The indirect benefits line found that input-output (I-O) and computable general equilibrium (CGE) are the two most widely accepted modeling strategies for estimating the economic benefits of hazard mitigation.

  • Although each type of model contains certain advantages and disadvantages, I-O models are the most practical near-term option for estimating the economic benefits of hazard mitigation.
  • The indirect benefits line provides detailed instructions for how to model economic benefits using an I-O approach.

The AIC line developed a checklist for assessing the ability of applicants to propose or execute mitigation projects.

  • The most important internal factors for high-performing applicants were an appropriately trained and skilled workforce, prior experience, and access to management and technical capabilities.
  • The specific evaluation criteria include general and key staff turnover, staff skill/expertise and prior experience with predisaster mitigation projects and grants, management/administration capabilities, and access to technical expertise to propose predisaster mitigation projects.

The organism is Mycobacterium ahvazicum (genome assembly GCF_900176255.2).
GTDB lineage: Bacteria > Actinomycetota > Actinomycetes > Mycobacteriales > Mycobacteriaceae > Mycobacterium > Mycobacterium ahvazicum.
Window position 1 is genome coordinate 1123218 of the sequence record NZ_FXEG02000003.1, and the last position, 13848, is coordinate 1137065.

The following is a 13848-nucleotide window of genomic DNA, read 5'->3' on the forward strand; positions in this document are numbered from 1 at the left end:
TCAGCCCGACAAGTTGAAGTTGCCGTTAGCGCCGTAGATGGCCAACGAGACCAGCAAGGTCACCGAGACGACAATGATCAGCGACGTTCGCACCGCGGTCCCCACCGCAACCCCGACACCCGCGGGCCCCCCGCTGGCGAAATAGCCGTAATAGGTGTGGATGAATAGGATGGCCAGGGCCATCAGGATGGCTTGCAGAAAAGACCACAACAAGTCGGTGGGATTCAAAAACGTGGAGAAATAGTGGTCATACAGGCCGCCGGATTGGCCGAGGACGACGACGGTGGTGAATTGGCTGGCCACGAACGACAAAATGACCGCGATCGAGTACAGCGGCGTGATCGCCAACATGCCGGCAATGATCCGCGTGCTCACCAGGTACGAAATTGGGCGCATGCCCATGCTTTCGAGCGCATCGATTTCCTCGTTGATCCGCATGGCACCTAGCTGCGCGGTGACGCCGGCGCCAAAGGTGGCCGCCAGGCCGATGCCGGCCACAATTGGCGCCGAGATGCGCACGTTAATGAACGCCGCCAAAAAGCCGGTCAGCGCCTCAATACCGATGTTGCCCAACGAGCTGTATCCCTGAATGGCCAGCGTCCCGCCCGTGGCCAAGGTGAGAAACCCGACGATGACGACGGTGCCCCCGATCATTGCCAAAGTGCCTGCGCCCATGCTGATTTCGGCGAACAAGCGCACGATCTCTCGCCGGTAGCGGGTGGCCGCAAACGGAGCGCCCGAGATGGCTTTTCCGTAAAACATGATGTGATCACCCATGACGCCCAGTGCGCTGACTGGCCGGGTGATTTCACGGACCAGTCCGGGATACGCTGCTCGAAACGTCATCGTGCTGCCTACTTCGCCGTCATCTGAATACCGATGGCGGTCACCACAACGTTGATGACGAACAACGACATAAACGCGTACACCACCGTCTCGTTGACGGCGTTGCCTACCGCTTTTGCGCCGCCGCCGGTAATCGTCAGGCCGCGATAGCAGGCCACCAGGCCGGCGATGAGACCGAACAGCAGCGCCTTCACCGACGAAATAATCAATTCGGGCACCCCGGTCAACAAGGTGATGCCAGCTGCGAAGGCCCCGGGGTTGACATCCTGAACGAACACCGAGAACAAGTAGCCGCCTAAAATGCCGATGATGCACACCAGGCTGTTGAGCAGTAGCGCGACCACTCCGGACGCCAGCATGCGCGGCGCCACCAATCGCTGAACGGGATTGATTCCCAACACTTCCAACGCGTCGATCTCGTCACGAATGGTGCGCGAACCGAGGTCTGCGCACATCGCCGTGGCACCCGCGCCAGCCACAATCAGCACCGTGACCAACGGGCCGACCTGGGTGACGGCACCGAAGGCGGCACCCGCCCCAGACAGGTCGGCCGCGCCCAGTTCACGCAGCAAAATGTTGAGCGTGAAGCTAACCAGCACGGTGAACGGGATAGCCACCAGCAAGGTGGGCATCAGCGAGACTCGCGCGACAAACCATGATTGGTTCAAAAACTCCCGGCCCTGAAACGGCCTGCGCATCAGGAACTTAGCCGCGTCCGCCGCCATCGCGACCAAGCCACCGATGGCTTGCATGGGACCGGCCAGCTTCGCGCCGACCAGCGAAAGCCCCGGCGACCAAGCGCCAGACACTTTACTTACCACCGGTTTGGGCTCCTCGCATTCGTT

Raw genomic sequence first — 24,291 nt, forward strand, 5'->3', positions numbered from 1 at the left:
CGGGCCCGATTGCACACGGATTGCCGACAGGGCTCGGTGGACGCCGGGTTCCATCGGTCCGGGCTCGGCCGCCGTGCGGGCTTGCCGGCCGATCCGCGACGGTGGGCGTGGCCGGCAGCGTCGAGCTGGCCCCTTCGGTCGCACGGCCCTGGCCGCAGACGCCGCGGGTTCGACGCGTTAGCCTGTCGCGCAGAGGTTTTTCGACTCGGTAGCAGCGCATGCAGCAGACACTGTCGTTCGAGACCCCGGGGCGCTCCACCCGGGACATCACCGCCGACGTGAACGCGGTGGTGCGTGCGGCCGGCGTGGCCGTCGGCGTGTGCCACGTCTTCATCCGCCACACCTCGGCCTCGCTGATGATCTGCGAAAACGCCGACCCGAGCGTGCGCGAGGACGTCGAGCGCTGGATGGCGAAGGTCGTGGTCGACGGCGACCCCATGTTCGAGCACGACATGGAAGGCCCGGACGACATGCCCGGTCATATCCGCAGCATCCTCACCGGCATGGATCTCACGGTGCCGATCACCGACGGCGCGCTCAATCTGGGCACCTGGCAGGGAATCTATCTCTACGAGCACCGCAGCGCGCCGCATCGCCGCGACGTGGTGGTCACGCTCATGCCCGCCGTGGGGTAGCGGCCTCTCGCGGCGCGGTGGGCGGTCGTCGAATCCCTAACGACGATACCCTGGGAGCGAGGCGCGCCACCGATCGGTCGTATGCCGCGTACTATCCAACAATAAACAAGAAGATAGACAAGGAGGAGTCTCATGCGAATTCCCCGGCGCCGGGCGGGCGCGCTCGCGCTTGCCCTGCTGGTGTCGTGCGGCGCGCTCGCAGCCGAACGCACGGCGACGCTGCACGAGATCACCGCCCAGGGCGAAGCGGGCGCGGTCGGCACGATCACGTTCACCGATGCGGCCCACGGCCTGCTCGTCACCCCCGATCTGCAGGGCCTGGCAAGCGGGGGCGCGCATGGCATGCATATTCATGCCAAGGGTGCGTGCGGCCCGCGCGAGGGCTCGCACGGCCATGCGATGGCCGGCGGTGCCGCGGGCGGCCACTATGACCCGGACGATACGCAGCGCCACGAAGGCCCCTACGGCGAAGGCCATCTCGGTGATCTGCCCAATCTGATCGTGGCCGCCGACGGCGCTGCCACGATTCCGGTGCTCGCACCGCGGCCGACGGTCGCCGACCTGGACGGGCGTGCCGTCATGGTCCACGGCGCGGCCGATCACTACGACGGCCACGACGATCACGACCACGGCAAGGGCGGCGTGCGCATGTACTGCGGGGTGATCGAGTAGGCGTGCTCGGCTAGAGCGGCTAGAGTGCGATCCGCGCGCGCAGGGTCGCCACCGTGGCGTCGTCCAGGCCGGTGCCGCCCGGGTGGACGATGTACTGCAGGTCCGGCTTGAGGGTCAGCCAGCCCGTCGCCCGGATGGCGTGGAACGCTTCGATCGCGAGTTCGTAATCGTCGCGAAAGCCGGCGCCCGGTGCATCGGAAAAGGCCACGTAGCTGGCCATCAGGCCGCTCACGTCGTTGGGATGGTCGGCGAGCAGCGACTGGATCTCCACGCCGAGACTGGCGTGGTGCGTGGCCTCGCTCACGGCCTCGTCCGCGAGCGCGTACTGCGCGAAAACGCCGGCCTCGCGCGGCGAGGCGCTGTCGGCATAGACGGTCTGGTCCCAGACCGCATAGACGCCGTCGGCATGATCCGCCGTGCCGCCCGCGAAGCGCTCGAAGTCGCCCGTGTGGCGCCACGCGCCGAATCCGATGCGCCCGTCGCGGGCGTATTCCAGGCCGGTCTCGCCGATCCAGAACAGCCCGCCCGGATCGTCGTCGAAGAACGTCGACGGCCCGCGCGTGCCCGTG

• External factors outside an applicant's control—such as disaster activity and weather delays—also influence project performance.

The community resilience line developed an assessment framework for evaluating community resilience measures based on BRIC's legal requirements, discussions with leadership, and standard best practices.

  • Measures based on actions that communities can take may be more useful to BRIC than measures based on difficult-to-change census population characteristics.
  • Vulnerability measures based on difficult-to-change census population characteristics may be better suited to the measurement of equity gaps in program outcomes.
  • Building codes are heavily emphasized in the legal framework guiding disaster recovery and measure an important aspect of resilience. However, they are often missing from resilience measures.

Recommendations

  • Develop a strategy for addressing known disaster relief fund cost drivers.
  • In the near term, use a tailored I-O model to measure communitywide indirect benefits of mitigation projects.
  • Integrate the indirect benefits model into Hazus and automate as much as possible.
  • Decide whether a CGE model or an I-O model best suits the long-term needs of the BRIC program.